A perfect home needs a perfect architect. So be sure to choose carefully
Keen to transform your Victorian shrine into a sleek space where John Pawson might hang, or rather hide, his hat? Finding visionary architects happy to use their creativity in a domestic setting may not be straightforward.

First stop the Yellow Pages where, sandwiched between "Aquarium", "Pond Supplies" and "Armed Service Outfitters", lie pages of architects all keen to provide, in adspeak, "the benefit of their creative vision plus the commitment to interpret clients' needs in a creative way". But is this the best route?

"It is as good a starting place as any," says Simon Foxell of The Architects Practice, who agrees that finding an architect for smaller domestic projects can be difficult, and cold-calling, frustrating. Actually, there are many architects who will tackle domestic work but Simon found a better way to connect demand with supply. Last month the show "Mode" was held at the Islington Business Design Centre, where Simon organised the Architects' Lounge, sponsored by the Royal Institute of British Architects. Here visitors met architects from 30 London-based practices who showed examples of their work.

Potential clients brought snap shots, drawings or measurements to get opinions on their ideas for their homes, ranging from loft conversions to fitting out entire shells. Importantly, they learnt more of the process and costs involved. Simon believes this kind of event is the way forward for anyone considering hiring an architect. "It's important to see a range of illustrations of work, perhaps in books, exhibitions or libraries. A more traditional route is through personal recommendation. The relationship is far more likely to be successful if the client comes with a degree of trust having seen and liked the work you do."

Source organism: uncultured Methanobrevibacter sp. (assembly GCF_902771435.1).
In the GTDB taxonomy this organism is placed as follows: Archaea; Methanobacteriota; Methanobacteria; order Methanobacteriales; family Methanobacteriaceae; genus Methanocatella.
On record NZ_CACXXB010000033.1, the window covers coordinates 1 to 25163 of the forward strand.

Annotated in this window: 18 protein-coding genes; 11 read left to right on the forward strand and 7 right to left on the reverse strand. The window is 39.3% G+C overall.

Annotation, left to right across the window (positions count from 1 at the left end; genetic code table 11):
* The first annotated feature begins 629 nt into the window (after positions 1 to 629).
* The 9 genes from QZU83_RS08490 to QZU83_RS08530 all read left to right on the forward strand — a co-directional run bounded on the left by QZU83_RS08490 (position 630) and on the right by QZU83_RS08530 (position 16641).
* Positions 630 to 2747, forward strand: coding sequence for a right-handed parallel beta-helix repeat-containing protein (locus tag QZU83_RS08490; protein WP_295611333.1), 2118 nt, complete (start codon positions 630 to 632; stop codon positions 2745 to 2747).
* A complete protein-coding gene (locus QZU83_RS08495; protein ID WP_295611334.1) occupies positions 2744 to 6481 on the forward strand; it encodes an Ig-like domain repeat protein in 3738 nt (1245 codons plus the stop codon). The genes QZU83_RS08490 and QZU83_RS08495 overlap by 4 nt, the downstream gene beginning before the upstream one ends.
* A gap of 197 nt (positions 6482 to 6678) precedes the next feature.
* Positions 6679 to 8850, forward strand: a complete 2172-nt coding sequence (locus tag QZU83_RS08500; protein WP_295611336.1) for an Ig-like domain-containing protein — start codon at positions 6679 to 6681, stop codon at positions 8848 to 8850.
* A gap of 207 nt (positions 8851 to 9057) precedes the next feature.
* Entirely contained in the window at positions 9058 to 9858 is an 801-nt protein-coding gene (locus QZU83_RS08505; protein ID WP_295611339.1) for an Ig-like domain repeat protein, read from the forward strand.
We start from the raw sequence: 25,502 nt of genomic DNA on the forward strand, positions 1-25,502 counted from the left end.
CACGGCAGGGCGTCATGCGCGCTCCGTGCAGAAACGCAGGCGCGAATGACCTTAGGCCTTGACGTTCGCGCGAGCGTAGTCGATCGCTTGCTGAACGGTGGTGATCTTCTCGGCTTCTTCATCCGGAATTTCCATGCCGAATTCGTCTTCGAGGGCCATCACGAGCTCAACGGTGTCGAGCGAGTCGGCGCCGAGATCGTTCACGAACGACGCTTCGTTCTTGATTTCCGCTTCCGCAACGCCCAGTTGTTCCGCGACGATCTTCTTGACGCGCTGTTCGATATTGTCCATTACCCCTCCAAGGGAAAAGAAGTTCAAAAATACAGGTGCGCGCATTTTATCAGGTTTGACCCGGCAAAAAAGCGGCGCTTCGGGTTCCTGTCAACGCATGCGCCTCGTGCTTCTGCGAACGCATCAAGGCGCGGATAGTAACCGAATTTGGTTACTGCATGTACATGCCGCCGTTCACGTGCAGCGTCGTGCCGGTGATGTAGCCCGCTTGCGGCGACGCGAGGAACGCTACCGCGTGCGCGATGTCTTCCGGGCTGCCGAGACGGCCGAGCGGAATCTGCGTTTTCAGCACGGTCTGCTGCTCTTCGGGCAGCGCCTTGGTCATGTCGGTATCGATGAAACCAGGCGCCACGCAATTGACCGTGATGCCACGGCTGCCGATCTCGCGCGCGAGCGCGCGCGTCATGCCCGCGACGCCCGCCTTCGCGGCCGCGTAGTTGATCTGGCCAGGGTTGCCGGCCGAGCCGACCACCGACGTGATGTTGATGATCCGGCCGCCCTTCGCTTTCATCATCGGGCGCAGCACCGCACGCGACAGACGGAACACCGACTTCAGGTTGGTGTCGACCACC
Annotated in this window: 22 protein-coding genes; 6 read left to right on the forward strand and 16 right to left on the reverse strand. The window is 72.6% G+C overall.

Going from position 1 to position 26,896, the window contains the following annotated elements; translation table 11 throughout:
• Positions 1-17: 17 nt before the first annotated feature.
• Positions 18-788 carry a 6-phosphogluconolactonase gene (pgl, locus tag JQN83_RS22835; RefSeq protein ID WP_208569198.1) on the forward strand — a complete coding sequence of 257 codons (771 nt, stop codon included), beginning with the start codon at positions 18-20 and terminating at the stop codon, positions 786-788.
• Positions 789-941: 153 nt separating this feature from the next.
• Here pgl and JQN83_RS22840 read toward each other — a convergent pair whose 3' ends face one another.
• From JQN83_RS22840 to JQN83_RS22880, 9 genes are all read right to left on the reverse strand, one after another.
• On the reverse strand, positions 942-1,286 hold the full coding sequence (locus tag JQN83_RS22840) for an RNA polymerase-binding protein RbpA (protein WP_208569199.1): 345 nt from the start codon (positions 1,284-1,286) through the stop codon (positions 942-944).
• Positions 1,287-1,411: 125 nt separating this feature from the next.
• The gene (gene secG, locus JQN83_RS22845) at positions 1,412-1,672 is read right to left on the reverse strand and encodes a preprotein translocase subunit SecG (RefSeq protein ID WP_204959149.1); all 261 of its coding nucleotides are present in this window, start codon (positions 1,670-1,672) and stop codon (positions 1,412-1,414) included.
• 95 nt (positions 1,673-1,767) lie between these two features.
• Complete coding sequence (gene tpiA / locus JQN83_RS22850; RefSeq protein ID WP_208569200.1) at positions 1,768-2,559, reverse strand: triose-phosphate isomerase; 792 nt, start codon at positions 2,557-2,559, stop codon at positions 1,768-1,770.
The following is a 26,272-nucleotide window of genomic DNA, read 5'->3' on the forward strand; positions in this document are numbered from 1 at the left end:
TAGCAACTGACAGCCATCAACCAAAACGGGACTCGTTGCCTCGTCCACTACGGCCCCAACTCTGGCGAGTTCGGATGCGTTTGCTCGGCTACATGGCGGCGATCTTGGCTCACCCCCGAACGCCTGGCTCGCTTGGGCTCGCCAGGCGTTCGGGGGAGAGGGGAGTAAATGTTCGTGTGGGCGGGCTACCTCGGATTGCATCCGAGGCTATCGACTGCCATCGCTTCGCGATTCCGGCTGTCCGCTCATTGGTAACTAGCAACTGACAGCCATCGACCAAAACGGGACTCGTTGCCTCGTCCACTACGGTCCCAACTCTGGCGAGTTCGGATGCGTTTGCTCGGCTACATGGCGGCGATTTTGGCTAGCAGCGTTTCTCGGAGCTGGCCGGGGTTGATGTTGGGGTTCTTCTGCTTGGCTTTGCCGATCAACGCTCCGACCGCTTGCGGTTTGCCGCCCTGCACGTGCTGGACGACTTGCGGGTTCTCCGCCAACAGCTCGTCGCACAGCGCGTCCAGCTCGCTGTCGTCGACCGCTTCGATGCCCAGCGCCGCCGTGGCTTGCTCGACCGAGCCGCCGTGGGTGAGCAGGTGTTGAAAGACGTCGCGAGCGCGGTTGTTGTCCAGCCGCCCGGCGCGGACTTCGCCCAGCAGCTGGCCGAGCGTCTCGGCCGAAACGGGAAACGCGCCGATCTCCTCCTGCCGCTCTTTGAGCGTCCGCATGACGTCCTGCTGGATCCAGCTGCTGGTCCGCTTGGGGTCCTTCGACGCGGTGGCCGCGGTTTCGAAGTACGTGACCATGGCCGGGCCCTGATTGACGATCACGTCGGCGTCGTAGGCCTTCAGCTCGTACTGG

Simon finds many architects unskilled in communicating about their work, so the ability to lift a project out of the ordinary and an appreciation of client psychology are useful assets.

He says: "An architect has to be a mind-reader and it can be very intimate, looking at the way someone lives as a family or as a couple. Do they like modern with glass and steel or small and cosy? I ask them to bring pictures which inspire them. They may not be of buildings, they could be of cats."

Iain Murray decided on a modern interior for his listed Georgian building, but after a friend's recommendation he nearly got a different look. "We were moving to Edinburgh from London. The architect sounded OK on the phone so I gave him the job."

Mr Murray wanted a contemporary feel using glass and steel surfaces, and after several phone conversations with his architect, plans were drawn up and work began. But when Mr Murray finally visited his flat he found the partially completed work "uninspiring and dated". He says: "The builder and architect blamed each other. I'd hoped the architect would take charge and believed this was what I was paying him for." The schedule slipped as arguments continued, but serious worry started when Mr Murray visited the architect for a meeting. "When I saw his home I freaked. I was trusting this person with my biggest asset and I hated where he lived." Mr Murray's preferred style was contemporary, but the architect's was traditional. "It was stuffed with partitions, cushions, rugs, and patterned fabrics, basically tacky. I knew I had to call a halt quickly."

Luckily, after consulting a solicitor, Mr Murray extricated himself from the contract, though not entirely painlessly, and found a replacement whose taste he respected and with whom he felt compatible.

The top of most people's worry list is generally cost. Fees for domestic work are often 15 per cent of the total cost but Simon Foxell says architects can save you money: "Most will talk to you for nothing to find out if they want to work for you as well as you finding out if you want them." He believes fees can be recouped, for example in sourcing of materials. "Simple things like finding the right door handles are difficult if you start from scratch."

Those with plans for their homes may find RIBA's Clients' Advisory Service a good start. They get more than 200 monthly enquiries, 80 per cent of them for small domestic projects, and offer leaflets explaining what's involved, a database of practices listed by sector and location and a website. You may have missed the chance to visit the Architects' Lounge but it is not too late to uncover the light and space you never knew you had.

RIBA's Clients' Advisory Service: 0171 307 3700